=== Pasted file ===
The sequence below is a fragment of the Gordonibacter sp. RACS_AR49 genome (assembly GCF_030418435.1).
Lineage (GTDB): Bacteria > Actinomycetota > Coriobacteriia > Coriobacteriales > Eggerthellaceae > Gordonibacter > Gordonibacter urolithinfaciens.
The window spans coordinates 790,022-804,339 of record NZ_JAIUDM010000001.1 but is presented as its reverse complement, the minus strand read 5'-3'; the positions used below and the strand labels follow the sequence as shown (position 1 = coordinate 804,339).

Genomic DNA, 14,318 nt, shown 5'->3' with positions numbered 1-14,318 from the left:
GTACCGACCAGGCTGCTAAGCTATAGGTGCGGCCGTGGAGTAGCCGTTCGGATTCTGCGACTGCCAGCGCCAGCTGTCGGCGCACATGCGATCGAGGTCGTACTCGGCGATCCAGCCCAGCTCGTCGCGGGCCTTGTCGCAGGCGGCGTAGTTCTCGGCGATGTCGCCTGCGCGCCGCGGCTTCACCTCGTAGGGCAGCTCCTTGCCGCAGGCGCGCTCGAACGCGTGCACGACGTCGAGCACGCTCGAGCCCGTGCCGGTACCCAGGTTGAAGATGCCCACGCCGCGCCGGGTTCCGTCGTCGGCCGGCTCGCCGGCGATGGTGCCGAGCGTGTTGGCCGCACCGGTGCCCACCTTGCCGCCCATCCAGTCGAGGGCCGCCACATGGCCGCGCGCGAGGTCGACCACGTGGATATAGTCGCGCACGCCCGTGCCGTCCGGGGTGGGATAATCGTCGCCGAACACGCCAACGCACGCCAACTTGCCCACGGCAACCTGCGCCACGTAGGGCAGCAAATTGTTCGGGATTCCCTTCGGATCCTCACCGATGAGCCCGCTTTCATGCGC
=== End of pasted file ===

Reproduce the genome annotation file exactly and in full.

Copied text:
The sequence below is a fragment of the Gordonibacter sp. RACS_AR49 genome (assembly GCF_030418435.1).
Lineage (GTDB): Bacteria > Actinomycetota > Coriobacteriia > Coriobacteriales > Eggerthellaceae > Gordonibacter > Gordonibacter urolithinfaciens.
The window spans coordinates 790,022-804,339 of record NZ_JAIUDM010000001.1 but is presented as its reverse complement, the minus strand read 5'-3'; the positions used below and the strand labels follow the sequence as shown (position 1 = coordinate 804,339).

Genomic DNA, 14,318 nt, shown 5'->3' with positions numbered 1-14,318 from the left:
GTACCGACCAGGCTGCTAAGCTATAGGTGCGGCCGTGGAGTAGCCGTTCGGATTCTGCGACTGCCAGCGCCAGCTGTCGGCGCACATGCGATCGAGGTCGTACTCGGCGATCCAGCCCAGCTCGTCGCGGGCCTTGTCGCAGGCGGCGTAGTTCTCGGCGATGTCGCCTGCGCGCCGCGGCTTCACCTCGTAGGGCAGCTCCTTGCCGCAGGCGCGCTCGAACGCGTGCACGACGTCGAGCACGCTCGAGCCCGTGCCGGTACCCAGGTTGAAGATGCCCACGCCGCGCCGGGTTCCGTCGTCGGCCGGCTCGCCGGCGATGGTGCCGAGCGTGTTGGCCGCACCGGTGCCCACCTTGCCGCCCATCCAGTCGAGGGCCGCCACATGGCCGCGCGCGAGGTCGACCACGTGGATATAGTCGCGCACGCCCGTGCCGTCCGGGGTGGGATAATCGTCGCCGAACACGCCAACGCACGCCAACTTGCCCACGGCAACCTGCGCCACGTAGGGCAGCAAATTGTTCGGGATTCCCTTCGGATCCTCACCGATGAGCCCGCTTTCATGCGC